Friday 20 October 2017

FIFA probe puts Brady at risk for play-offs

Governing body 'collating evidence' on clash with Williams which could lead to suspension

Ireland’s Robbie Brady. Photo: REUTERS
Ireland’s Robbie Brady. Photo: REUTERS
Daniel McDonnell

Daniel McDonnell

Martin O'Neill is facing an anxious wait to find out if Robbie Brady will be sanctioned for a clash with Ashley Williams in Ireland's win over Wales on Monday.

FIFA have confirmed they are collating evidence about an incident in the second half of the crucial victory that put O'Neill's charges into next month's play-offs.

Williams pushed Brady to the ground after a coming-together and when the Dubliner got to his feet and jogged back up the pitch after the Wales defender, he nudged his head towards his opponent's back

There was no response from Williams and the referee's eyes were on the ball at that moment but Brady's reaction was caught on camera.

FIFA are looking into the incident and will have judge if the Burnley player's action could be deemed as a headbutt - that would come under the heading of violent conduct and result in a ban that would rule a key performer out of the play-offs.

The FAI have refused to comment on the matter and it's understood they have not been informed of any charge.

There is quiet confidence in the camp that Brady will escape punishment and the view that it was an innocuous incident was backed up in the immediate aftermath by ex-Wales striker Craig Bellamy.

"They (FIFA) might have to justify their jobs when they get called in to look at these things but does he deserve a suspension for that? No chance," said Bellamy.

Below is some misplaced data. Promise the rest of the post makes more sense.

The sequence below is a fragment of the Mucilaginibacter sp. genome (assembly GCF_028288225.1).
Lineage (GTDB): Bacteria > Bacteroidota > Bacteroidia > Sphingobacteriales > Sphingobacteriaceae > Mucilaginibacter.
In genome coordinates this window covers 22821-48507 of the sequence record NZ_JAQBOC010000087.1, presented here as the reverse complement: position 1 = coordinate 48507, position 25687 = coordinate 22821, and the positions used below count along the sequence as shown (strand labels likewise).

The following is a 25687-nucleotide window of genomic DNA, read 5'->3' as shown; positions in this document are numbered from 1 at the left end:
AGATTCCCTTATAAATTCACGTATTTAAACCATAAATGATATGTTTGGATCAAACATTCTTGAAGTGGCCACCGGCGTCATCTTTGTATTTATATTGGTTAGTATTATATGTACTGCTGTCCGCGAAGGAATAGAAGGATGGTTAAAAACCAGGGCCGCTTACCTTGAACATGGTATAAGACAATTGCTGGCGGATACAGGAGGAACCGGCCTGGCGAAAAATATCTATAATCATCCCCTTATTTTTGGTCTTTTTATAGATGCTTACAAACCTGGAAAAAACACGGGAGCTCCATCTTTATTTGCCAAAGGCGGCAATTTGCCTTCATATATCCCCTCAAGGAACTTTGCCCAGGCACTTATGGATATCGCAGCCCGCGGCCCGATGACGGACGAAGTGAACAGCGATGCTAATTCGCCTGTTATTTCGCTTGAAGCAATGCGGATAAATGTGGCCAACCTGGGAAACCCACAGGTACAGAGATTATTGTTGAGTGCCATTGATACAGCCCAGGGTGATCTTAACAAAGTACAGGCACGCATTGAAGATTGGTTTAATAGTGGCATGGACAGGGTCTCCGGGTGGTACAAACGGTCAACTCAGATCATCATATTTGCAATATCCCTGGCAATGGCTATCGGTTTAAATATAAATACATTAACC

Brady has already served two suspensions in this campaign after picking up four yellow cards. He sat out the scoreless draw with Wales in March and last Friday's win over Moldova.

Ireland will be without David Meyler for the first leg of the play-off after he was booked in the dying stages in Cardiff. O'Neill is already coping without long-term absentees Seamus Coleman and Jon Walters.

Unseeded Ireland will find out who stands in their way next Tuesday. Portugal's win over Switzerland last night condemned the latter to a place in the draw despite winning their first nine games in their group.

The Swiss lost out on goal difference and join Italy, Croatia and Denmark as Ireland's possible opponents. There will also be a draw to determine if they are home or away first. In 2009, Ireland had to play their second leg away to France as FIFA gave the seeded side home advantage in the second leg but that particular rule no longer exists.

The games are spread out across a week for TV deal purposes with November 9-11 the first leg window and the second leg down for November 12-14. Ireland have a rugby international with South Africa on November 11 so O'Neill's men will play on November 9 or November 10 if drawn at home first.

Irish Independent

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